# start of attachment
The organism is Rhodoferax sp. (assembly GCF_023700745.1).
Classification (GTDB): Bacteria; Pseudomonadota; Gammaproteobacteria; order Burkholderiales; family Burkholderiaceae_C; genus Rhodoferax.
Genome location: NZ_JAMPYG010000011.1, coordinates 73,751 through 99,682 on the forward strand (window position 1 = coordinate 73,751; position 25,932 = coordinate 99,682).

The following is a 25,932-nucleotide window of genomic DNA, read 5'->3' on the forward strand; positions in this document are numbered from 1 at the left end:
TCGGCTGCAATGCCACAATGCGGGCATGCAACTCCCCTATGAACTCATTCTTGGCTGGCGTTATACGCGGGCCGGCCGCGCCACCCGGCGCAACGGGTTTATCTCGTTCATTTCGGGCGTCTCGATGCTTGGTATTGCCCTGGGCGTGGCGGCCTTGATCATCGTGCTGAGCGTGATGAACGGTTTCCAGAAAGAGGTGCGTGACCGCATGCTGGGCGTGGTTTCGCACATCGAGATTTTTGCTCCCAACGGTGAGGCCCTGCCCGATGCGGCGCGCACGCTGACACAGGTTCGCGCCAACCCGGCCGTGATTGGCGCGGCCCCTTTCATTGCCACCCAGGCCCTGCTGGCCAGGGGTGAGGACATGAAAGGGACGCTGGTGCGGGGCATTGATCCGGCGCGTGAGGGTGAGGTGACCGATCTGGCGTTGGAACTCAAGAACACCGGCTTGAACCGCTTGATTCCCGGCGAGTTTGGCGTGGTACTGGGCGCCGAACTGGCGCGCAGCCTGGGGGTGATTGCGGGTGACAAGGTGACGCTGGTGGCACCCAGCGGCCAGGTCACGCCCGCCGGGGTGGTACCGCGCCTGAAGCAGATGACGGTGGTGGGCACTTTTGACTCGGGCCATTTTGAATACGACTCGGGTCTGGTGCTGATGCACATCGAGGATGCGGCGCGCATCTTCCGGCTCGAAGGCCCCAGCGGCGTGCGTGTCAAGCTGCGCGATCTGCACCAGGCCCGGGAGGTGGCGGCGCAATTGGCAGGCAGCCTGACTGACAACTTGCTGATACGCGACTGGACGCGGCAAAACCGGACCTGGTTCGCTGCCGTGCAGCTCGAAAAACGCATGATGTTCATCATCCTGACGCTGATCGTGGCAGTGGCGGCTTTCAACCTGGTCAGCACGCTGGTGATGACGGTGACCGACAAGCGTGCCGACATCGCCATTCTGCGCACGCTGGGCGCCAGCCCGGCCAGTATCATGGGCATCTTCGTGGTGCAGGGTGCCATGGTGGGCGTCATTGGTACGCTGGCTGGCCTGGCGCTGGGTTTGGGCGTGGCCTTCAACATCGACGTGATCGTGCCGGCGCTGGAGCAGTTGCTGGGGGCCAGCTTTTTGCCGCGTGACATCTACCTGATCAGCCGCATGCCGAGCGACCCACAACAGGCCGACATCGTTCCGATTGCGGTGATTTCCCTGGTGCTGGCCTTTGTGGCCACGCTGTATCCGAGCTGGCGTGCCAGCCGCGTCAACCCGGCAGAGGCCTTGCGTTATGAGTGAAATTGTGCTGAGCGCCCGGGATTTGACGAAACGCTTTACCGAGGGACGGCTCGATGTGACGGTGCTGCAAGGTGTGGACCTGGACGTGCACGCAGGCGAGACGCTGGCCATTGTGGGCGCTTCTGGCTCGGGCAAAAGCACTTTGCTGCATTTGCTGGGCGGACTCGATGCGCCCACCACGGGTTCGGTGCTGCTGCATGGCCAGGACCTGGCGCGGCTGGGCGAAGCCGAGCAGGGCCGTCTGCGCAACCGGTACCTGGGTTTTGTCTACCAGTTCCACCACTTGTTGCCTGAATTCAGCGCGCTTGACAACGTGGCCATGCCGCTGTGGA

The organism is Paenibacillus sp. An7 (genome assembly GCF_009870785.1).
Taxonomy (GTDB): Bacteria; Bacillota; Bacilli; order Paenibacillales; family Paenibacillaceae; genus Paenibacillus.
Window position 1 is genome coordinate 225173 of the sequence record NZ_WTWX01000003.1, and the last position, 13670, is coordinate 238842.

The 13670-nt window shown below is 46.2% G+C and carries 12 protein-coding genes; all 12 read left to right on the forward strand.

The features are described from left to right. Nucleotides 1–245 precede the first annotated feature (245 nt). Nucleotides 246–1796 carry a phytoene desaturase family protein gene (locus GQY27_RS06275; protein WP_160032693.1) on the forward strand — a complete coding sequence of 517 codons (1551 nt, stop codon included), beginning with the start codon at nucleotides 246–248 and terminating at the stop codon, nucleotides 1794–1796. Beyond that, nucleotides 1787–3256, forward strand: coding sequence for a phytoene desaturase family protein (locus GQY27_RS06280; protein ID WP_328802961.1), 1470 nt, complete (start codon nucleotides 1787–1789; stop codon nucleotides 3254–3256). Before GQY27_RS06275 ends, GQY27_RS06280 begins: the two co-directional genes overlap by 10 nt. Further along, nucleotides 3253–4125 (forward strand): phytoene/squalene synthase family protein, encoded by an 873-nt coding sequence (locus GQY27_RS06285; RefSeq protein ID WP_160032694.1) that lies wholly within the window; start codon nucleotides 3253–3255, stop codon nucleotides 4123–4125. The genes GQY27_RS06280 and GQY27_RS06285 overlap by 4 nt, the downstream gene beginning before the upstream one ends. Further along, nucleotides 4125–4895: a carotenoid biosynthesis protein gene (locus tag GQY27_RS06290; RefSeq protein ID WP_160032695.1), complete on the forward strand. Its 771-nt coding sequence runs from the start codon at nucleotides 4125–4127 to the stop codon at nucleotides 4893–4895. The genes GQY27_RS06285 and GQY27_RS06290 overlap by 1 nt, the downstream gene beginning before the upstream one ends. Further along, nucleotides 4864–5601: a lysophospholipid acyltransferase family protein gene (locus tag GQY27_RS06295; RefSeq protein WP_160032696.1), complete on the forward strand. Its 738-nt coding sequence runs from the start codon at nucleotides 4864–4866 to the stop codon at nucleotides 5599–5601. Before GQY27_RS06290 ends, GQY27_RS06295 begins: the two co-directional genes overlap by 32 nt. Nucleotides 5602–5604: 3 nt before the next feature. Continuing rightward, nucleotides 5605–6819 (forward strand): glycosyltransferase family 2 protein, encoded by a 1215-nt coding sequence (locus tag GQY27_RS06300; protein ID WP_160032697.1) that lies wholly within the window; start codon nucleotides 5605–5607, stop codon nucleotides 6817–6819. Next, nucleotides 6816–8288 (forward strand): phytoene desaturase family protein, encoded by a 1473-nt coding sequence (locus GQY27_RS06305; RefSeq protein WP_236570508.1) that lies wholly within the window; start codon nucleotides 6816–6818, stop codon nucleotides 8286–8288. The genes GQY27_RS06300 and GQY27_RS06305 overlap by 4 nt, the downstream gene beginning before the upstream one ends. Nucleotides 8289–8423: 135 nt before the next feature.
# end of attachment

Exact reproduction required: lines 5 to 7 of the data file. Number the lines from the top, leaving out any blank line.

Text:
TCGGCTGCAATGCCACAATGCGGGCATGCAACTCCCCTATGAACTCATTCTTGGCTGGCGTTATACGCGGGCCGGCCGCGCCACCCGGCGCAACGGGTTTATCTCGTTCATTTCGGGCGTCTCGATGCTTGGTATTGCCCTGGGCGTGGCGGCCTTGATCATCGTGCTGAGCGTGATGAACGGTTTCCAGAAAGAGGTGCGTGACCGCATGCTGGGCGTGGTTTCGCACATCGAGATTTTTGCTCCCAACGGTGAGGCCCTGCCCGATGCGGCGCGCACGCTGACACAGGTTCGCGCCAACCCGGCCGTGATTGGCGCGGCCCCTTTCATTGCCACCCAGGCCCTGCTGGCCAGGGGTGAGGACATGAAAGGGACGCTGGTGCGGGGCATTGATCCGGCGCGTGAGGGTGAGGTGACCGATCTGGCGTTGGAACTCAAGAACACCGGCTTGAACCGCTTGATTCCCGGCGAGTTTGGCGTGGTACTGGGCGCCGAACTGGCGCGCAGCCTGGGGGTGATTGCGGGTGACAAGGTGACGCTGGTGGCACCCAGCGGCCAGGTCACGCCCGCCGGGGTGGTACCGCGCCTGAAGCAGATGACGGTGGTGGGCACTTTTGACTCGGGCCATTTTGAATACGACTCGGGTCTGGTGCTGATGCACATCGAGGATGCGGCGCGCATCTTCCGGCTCGAAGGCCCCAGCGGCGTGCGTGTCAAGCTGCGCGATCTGCACCAGGCCCGGGAGGTGGCGGCGCAATTGGCAGGCAGCCTGACTGACAACTTGCTGATACGCGACTGGACGCGGCAAAACCGGACCTGGTTCGCTGCCGTGCAGCTCGAAAAACGCATGATGTTCATCATCCTGACGCTGATCGTGGCAGTGGCGGCTTTCAACCTGGTCAGCACGCTGGTGATGACGGTGACCGACAAGCGTGCCGACATCGCCATTCTGCGCACGCTGGGCGCCAGCCCGGCCAGTATCATGGGCATCTTCGTGGTGCAGGGTGCCATGGTGGGCGTCATTGGTACGCTGGCTGGCCTGGCGCTGGGTTTGGGCGTGGCCTTCAACATCGACGTGATCGTGCCGGCGCTGGAGCAGTTGCTGGGGGCCAGCTTTTTGCCGCGTGACATCTACCTGATCAGCCGCATGCCGAGCGACCCACAACAGGCCGACATCGTTCCGATTGCGGTGATTTCCCTGGTGCTGGCCTTTGTGGCCACGCTGTATCCGAGCTGGCGTGCCAGCCGCGTCAACCCGGCAGAGGCCTTGCGTTATGAGTGAAATTGTGCTGAGCGCCCGGGATTTGACGAAACGCTTTACCGAGGGACGGCTCGATGTGACGGTGCTGCAAGGTGTGGACCTGGACGTGCACGCAGGCGAGACGCTGGCCATTGTGGGCGCTTCTGGCTCGGGCAAAAGCACTTTGCTGCATTTGCTGGGCGGACTCGATGCGCCCACCACGGGTTCGGTGCTGCTGCATGGCCAGGACCTGGCGCGGCTGGGCGAAGCCGAGCAGGGCCGTCTGCGCAACCGGTACCTGGGTTTTGTCTACCAGTTCCACCACTTGTTGCCTGAATTCAGCGCGCTTGACAACGTGGCCATGCCGCTGTGGA

The organism is Paenibacillus sp. An7 (genome assembly GCF_009870785.1).
Taxonomy (GTDB): Bacteria; Bacillota; Bacilli; order Paenibacillales; family Paenibacillaceae; genus Paenibacillus.